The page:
Dell doesn't want you to buy its computers

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Dell's next big marketing push won't grow its core PC business, if all goes according to plan.

Instead, the No. 1 personal computer maker will push its ever-broadening portfolio of products like printers, PDAs and flat-screen TVs. Dell wants to hit $80 billion in revenue in four years, up 60% over last year's revenue, by bulking up those businesses. Its core PC and laptop business represented more than half of Dell's sales last year.

The direct marketer, which enjoyed success years ago with its "Dell dude" campaign, once again will trundle out a comic character to push its wares. This time its Davis Davis, a Dr. Phil-like personality who tells people which Dell product can solve their problems, according to executives familiar with the campaign from Omnicom Group's DDB Worldwide, Chicago.

Dell's successful direct-to-consumer model and efficient manufacturing platform make it a serious contender in other categories. But it faces stiff challenges in taking on established players, whether it's Hewlett Packard in printers or Sony in consumer electronics.

"Dell has a powerful brand name that resonates in people's minds," said Mark Lanyon, an analyst at the research firm Morningstar. But "when they push beyond their expertise in PCs ... there are other people who are just as good and have a strong brand name."

Dell declined to comment. DDB also declined comment. The campaign is expected to break later this year. Spending couldn't be determined. Dell spent $756.2 million on advertising in 2004, up nearly 13% according to Advertising Age's Leading National Advertisers. Of that, 83% was in measured media.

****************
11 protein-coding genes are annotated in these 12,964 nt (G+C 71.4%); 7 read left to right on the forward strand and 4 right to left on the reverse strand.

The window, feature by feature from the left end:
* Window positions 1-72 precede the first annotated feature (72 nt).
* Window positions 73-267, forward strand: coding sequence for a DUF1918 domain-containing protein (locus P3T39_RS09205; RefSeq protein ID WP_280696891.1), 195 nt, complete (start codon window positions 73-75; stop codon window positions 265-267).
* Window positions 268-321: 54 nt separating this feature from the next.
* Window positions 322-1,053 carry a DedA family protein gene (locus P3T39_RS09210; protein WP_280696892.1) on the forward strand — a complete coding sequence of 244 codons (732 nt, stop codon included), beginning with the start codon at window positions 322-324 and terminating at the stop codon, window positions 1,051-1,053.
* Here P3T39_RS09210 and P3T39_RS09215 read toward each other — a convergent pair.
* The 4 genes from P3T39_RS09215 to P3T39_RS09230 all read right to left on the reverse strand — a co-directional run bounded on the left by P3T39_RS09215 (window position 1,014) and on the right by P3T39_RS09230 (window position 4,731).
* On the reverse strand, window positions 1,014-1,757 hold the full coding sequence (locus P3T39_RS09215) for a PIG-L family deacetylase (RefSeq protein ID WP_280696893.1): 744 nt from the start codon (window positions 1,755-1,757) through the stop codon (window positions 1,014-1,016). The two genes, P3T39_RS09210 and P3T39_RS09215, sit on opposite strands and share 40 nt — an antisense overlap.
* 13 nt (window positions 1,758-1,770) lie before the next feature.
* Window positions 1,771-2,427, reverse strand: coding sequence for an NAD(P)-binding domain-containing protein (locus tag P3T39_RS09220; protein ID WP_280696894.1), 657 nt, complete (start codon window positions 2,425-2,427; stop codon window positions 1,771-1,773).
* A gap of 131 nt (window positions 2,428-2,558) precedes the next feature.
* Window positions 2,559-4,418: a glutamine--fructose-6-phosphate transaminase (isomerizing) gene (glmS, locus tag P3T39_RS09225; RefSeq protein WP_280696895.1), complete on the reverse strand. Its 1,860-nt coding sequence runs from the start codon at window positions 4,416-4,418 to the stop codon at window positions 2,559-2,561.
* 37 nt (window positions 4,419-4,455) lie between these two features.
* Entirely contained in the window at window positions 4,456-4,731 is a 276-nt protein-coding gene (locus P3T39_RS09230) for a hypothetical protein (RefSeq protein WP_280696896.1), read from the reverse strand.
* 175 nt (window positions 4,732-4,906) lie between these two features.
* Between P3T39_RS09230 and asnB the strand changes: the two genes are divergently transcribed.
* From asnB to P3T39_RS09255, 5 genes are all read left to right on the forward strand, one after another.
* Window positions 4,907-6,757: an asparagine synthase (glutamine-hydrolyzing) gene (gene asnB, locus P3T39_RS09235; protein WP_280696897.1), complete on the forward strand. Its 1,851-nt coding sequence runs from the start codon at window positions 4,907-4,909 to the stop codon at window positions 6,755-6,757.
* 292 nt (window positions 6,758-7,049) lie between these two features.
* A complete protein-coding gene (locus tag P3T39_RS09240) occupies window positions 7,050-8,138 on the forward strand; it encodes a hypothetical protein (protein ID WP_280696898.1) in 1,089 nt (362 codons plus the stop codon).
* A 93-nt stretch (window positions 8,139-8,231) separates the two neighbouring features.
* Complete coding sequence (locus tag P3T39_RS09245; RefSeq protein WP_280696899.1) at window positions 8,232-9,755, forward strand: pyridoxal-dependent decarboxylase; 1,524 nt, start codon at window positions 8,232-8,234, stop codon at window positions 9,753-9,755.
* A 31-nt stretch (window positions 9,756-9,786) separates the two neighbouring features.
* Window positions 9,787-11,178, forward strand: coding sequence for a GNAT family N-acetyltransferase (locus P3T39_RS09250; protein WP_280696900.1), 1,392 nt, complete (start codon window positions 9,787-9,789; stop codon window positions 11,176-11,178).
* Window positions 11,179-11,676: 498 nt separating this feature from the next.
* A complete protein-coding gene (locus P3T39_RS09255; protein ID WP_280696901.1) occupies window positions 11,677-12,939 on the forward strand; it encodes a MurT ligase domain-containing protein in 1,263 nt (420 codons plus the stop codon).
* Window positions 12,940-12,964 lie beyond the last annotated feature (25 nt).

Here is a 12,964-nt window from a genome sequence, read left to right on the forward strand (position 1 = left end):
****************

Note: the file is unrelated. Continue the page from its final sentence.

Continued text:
Last week, Dell reported weaker-than-expected total revenue for its second quarter, largely due to below average selling prices in several of its businesses. To counter the lower prices, Dell sold more PCs than rivals, boosting PC shipments by 23% while the overall market grew only 14.8%, according to Gartner research.

Products outside of the PC line represent a sliver of the company's revenue so far. Storage and peripherals-which includes products like flat-screen TVs-comprised about $5 billion of Dell's revenue during the fiscal year ended January. But they will be more important as the company strives to hit $80 billion in revenue in four years.

Mr. Lanyon estimates this basket will hit about $10 billion if Dell is to make its four-year plan. That would make it more than 12% of revenue vs. the current 10%. The other pieces "need to keep growing quickly for a period of time to be a major part of Dell's business."

Dell has proven itself a savvy marketer in establishing dominance in the PC world. It's also had success in servers and storage gear. While still small, its printer business shows promise. But it has its work cut out for it as it goes into consumer electronics where it faces established players from Sony to Samsung to Apple. Indeed, Dell is making its foray even as Sony is overhauls its ad efforts and challenges Apple's iPod with Sony:Connect.

Dell needs to persuade consumers to buy TVs directly from the company rather than going to, say, Best Buy. Dell has "to instruct consumers on a new way to buy these devices," said Michael Gartenberg, director-research, Jupiter Research.

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